The village of Zuberec is small (pop. approx. 1,700) although more and more touristy as my friends, who were there a few times, noticed. But Zuberec was not crowded, rather empty when I was there. I think that the high season is in winter there when people go there for skiing (usually December - February).
Highlights of Zuberec:
- fresh air, lanscapes and relaxing, lazy atmosphere (+ Slovak beer),
- wooden architecture,
- skiing in winter,
- hiking trails around,
- nearby Museum Oravskej Dediny (Museum of Orava village in Brestova) - open-air museum of 19th Slovak village, one of the most beautiful museums of rural architecture in Europe in my friends' opinion. I... didn't visit yet (shame on me),
- nearby thermal swimming pools in Oravica.
Zuberec is located 760 m (2493 ft) above sea level in a valley between mountain ranges of:
- Skorusinske Vrhy to the west (summit Skorusina 1314 m = 4311 ft)
- western part of Tatra mountains - the highest mountains both in Slovakia and in Poland - to the east (summit Salatin 2050 m = 6726 ft).
The most amazing views were just eastwards towards majestic ridge of Rohace with partly covered by snow Osobita summit (1697 m = 5568).
We met this goat walking around Zuberec after drinking a few beers. The goat seemed to be very interested about us and satisfied about our visit, more: he even liked fragrance of Zlaty Bazant beer, I suppose. Hmm... one of us wanted... to milk a goat. Luckily he didn't try it. I was not sure whether the goat had accepted it.
We say in Poland "raz kozie smierc" which means literally: once she-goat dies or so that is : sink or swim!
Btw there were quite a lot she-goats bred by locals for milk and then home-made cheese. The goat cheese, I tasted was a little sour - not my favourite but sheep cheese called "syrove korbaciki" was delicious.
Walking around Zuberec I found thick cement wall with this - made of ceramic tiles - monumental mosaic which dipicted a woman in folklore costume. I am sure, it was made before 1990 that is before communism collapse, in Soviet communist Czechoslovakia.
Such monumental mosaics (and sculptures, statues etc.) were typical kind of art of that time - they usually showed workers, so called "heroes" that was often communist regime criminals and... men/women in folklore costumes. Thousands Czechoslovakian statues and monuments of communist "heroes" (Lenin for example) disapperaed in 90', almost only these politically neutral (not many) survived.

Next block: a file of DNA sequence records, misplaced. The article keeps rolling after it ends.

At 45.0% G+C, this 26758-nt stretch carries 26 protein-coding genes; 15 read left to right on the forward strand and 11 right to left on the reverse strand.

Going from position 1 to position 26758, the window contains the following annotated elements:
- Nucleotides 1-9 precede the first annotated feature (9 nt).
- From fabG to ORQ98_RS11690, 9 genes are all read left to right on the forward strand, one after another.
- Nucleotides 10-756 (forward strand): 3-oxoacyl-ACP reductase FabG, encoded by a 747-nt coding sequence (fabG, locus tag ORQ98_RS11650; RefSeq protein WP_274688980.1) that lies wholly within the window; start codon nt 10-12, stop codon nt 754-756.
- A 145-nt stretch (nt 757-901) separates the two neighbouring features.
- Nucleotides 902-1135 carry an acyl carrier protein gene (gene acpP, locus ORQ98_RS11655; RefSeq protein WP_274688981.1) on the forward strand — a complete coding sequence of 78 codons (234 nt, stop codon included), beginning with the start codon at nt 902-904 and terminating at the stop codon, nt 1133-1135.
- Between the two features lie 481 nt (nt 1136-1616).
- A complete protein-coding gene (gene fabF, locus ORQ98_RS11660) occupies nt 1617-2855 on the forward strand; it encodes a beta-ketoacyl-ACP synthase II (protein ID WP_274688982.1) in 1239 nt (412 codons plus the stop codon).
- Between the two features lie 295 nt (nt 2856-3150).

I especially liked amazing roofs of local wooden houses. Look at wooden shingles - thin and flat tiles fixed in rows to make the roof covering. I noticed that their design is different in various areas of Slovakia.
Most of houses both old and new ones had pitched or more steep gable roofs in Zuberec.
Why? Although they looked much better than flat roofs they must be more expensive.
Just my theory on it: Zuberec is located in mountainous area so there are heavy snow falls there at least from time to time in wintertime. Flat roofs would not endure tons of snows. People would be obliged to remove snow from their houses flat roofs which means - believe me - a lot of hard work.
I noticed that many houses in Zuberec and generally in Slovakia countryside are fenced by wooden, unpainted or painted in dark colors, fences, at least in front. A lot of the fences look very old or maybe are a little neglected. Additionally they usually don't cut grass in their frontyards or do it say once a year.
Wooden materials are less and less used to build houses (expensive) but natives still used to build at least wooden fences.
Most of wooden houses were destroyed by fire or nature (winds, snow) in Zubercec in the past. Wooden construction materials are more and more expensive nowadays, so most of the houses are built of brick or brick-like materials nowaydays.
Hmm... their designs are far from beautiful in my opinion. They are similar, somewhat too massive and simply look ugly. Luckily there are amazing mountainous landscapes around which make Zuberec quite nice place to visit and to live.
There are a few old, original, wooden houses/cottages located along main "street" of a village one by one. They are inhabited, fenced by wooden fenced and closed to the public. But I could admire them from the outside.
Typical, old wooden houses were built of wooden, thick logs fixed in different teqniques - usually by using either a kind of grass (oldest ones) or special cords (newest). Older ones had only 1 or two small windows on front and one of side walls not to waste too much heat, I think. As wood is more and more expensive and most of wooden houses were destroyed by fire or nature (winds, snow) in Zubercec the most of the houses are built of brick or brick-like materials nowaydays.